More MS news articles for June 2001

Mind, body & spirit

Yoga classes offer soothing therapy for those who want to get rid of stress

Saturday, June 16, 2001
Marian Wilson - Correspondent

Sheryl Coyle drops her metal cane near the back of the room and pulls a chair close to her usual spot. She uses the wall and seat for balance as she bends and twists through her yoga class.

Coyle was diagnosed with multiple sclerosis in the early '90s, but suspects it was brewing for years. She joined yoga two years ago to fend off progressive weakness and poor coordination.

"I have trouble walking," says the Coeur d'Alene woman. "With MS you need help with flexibility, balance, strength and stress. The more I stretch the better. My physical therapist was amazed at my strength. Some yoga poses really help."

Coyle hands a tape to her teacher.

"It's Native American flute music, very relaxing," she says.

Instructor Laurie Regan dims the lights as incoming classmates set up floor mats to a background of soft melodies.

After practicing yoga for nearly a decade, Regan started teaching at Kootenai Medical Center a few years ago. Originally, she wanted to offer help reducing stress for the mental health clients she counsels as a social worker. The classes grew. Some cater to advanced students, others to those who prefer a moderate pace. This fall Regan plans to add a class for cardiac patients and senior citizens.

"One misconception is, you have to be a pretzel to do yoga," said Regan. Her Gentle Yoga class is filled with students of every age, shape and size.

Regan sees bodies transform through a practice of poses (asanas) and deep breathing (pranyama). Perhaps the most dramatic change is in Midge Kristin, an 81-year-old Coeur d'Alene woman who suffers from severe scoliosis. A curved spine pulled her into a hunched position.

"I wanted to learn to walk tall," Kristin said.

After two years of exercises that strengthen spine-supporting muscles, Regan notices a huge difference in her student.

"I see that she's standing up so much better. She's straighter and so much more flexible," Regan said.

Kristin's doctor has also been impressed. Her trend of losing bone density and height has been halted.

"The lump in my back seems to have gone down," Kristin said. "I think the yoga has helped."

At the start of classes, Regan asks if there are problem areas students notice in their bodies. Someone mentions tight muscles along her side. Sitting cross-legged, Regan folds her arms and curls her head toward the floor, demonstrating a stretch that might bring relief.

This is just the sort of move that Sandra Clary takes home and practices after a long day in front of a computer screen in KMC's medical records department.

"Typically, by the end of each day my neck and shoulders are tense and tight. I think I'd have a lot more trouble if I didn't do yoga," she said.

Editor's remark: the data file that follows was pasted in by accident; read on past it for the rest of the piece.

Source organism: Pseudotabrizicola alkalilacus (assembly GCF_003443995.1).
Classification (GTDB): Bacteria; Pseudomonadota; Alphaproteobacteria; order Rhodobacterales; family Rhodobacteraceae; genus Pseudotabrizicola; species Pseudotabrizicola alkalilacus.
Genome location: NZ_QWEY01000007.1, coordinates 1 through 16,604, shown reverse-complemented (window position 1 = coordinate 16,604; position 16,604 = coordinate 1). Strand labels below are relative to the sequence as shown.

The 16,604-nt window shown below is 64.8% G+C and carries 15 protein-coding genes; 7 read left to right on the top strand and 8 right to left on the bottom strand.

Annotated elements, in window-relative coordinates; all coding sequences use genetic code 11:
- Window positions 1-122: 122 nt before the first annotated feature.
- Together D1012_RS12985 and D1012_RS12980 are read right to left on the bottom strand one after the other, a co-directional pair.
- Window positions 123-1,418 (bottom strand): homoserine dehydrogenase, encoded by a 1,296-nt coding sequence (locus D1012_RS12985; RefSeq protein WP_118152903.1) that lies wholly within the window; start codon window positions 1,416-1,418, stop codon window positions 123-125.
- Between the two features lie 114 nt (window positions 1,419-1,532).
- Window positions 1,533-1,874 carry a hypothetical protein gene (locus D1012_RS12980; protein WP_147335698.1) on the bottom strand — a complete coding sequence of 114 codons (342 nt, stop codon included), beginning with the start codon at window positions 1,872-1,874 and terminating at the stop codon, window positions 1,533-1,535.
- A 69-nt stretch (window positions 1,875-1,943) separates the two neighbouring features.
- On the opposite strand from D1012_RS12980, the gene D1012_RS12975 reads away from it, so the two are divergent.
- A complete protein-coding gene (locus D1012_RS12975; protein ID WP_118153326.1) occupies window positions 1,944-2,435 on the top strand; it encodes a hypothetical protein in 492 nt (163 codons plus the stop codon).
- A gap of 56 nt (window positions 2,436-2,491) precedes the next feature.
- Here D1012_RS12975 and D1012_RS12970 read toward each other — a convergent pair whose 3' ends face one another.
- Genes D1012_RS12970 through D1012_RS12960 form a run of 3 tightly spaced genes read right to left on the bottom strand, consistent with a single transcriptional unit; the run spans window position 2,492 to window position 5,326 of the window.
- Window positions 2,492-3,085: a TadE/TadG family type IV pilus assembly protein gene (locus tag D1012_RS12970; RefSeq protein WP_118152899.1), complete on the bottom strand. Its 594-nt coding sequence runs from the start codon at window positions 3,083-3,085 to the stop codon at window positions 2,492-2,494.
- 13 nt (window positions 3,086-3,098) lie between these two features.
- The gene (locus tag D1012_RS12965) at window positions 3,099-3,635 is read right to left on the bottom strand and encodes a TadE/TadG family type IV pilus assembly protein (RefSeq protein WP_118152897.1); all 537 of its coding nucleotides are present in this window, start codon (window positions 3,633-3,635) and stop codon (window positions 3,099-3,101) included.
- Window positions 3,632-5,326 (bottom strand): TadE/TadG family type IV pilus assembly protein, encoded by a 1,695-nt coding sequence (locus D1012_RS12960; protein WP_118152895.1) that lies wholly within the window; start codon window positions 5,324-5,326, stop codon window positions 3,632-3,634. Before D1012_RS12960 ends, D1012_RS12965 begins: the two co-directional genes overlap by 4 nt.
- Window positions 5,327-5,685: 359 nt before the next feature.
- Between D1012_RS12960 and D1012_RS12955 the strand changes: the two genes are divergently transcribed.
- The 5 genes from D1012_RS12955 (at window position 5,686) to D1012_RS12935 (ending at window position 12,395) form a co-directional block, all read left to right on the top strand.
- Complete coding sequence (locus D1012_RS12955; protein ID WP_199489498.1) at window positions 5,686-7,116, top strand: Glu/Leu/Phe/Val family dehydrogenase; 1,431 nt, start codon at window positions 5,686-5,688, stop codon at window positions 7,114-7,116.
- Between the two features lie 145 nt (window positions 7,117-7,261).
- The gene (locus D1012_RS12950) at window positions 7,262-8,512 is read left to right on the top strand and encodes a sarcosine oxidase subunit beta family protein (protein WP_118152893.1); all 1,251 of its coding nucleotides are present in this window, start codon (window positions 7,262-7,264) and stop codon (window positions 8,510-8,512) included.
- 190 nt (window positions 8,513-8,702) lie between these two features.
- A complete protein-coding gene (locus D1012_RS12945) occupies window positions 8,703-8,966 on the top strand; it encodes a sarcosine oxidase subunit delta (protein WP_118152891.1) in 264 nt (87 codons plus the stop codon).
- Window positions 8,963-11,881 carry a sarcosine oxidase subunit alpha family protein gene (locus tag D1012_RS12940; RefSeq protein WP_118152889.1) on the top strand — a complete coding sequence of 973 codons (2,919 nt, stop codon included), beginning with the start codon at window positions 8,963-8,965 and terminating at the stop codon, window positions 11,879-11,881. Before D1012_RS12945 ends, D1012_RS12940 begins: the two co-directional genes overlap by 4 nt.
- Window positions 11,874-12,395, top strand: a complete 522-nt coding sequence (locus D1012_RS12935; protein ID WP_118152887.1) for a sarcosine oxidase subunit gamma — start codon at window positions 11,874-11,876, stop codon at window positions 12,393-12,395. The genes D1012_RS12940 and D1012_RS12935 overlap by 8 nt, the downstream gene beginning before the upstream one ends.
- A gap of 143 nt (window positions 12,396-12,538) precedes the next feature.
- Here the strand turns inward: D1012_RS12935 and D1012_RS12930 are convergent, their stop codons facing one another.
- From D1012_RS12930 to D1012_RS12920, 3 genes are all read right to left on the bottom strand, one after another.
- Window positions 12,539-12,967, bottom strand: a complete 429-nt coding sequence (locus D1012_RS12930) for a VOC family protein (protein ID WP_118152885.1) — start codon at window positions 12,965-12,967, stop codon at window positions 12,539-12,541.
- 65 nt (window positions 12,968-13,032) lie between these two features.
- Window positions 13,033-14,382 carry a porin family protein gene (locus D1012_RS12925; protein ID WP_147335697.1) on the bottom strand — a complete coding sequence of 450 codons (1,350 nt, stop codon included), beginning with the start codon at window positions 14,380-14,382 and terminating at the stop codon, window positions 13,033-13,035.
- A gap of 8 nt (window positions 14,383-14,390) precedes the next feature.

At the end of each class, Regan turns out the lights and guides students through relaxation exercises. This is one of Clary's favorite parts.

"It's amazing how much stress and tension you can get rid of in just 10 minutes," Clary said. "I use the same techniques at home to help with sleep."

Yoga means "union," which represents a connection of mind, body and spirit. What started 5,000 years ago in India as a philosophical discipline, focuses mostly on physical postures in the west. Many local classes teach Iyengar-style yoga which stresses body alignment. Wooden blocks, straps or blankets are used so positions are possible for most anyone to do.

With a stiff body and weak back, Betty Hays finds that the use of props in Regan's class is crucial for performing some of the poses.

''If Laurie sees me struggling, she'll come and put a block under me. Everybody can do it using a prop,'' said the Post Falls woman.

Hays admits that she hasn't enjoyed some other classes quite as much.

''I tried a different class, on a hard floor. It wasn't comfortable,'' she said. The soothing pace of Regan's class is just right for her.

''Some people probably think it's too difficult. They've seen stretches that are advanced,'' she said.

Hays suffered with constant pain in her lower back and neck, relying on aspirin and ibuprofen to manage her day. She hasn't taken any in quite a while and attributes this to yoga.

''I could really tell this year that I'm more limber,'' she said.

With positions named ''proud warrior'' and ''hero's pose,'' yoga sounds competitive. Unlike traditional exercises that are goal oriented, in yoga you succeed by trying.

''The end goal is not the pose,'' said Regan. ''The poses are a vehicle to get where you want to go. We focus our attention in the body so we can listen to what the body has to tell us.''

Physicians, chiropractors and physical therapists are warming up to yoga and referring patients to local classes. Studies suggest it can help many ailments, from carpal tunnel syndrome to heart disease. For Coeur d'Alene yoga instructor Patricia Berger, this is a thrill. She has a soft spot for those who come to lessons with medical concerns. With her combination of scoliosis and arthritis, she believes she might be confined to a wheelchair if not for practicing yoga the past 25 years.

Her students report they remain calm under pressure now. They are more focused, breathe more deeply and feel a sense of inner peace.

Student Coyle has talked to the multiple sclerosis support group and told them how she's benefited from yoga. Her audience seemed skeptical.

''They think, `Oh, I could never do that,' '' Coyle said. ''I tried to explain to them, `Yes, you can.'''